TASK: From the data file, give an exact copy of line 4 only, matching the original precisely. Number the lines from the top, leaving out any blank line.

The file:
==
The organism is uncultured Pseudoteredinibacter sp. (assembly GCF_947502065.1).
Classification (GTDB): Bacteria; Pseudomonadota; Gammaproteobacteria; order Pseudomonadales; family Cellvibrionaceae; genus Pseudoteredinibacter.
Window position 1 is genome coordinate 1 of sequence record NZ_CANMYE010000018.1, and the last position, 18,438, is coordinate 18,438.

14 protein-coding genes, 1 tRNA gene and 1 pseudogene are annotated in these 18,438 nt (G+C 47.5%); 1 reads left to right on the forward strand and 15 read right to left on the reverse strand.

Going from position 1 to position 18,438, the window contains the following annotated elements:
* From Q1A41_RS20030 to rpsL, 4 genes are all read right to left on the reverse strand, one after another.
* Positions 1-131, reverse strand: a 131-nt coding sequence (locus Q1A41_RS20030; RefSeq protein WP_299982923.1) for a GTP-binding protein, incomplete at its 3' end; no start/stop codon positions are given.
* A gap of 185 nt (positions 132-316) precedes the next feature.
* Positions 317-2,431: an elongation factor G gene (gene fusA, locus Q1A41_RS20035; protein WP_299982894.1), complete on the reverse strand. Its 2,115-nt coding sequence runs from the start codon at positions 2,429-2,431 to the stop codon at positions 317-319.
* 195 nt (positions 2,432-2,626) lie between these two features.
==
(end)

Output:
14 protein-coding genes, 1 tRNA gene and 1 pseudogene are annotated in these 18,438 nt (G+C 47.5%); 1 reads left to right on the forward strand and 15 read right to left on the reverse strand.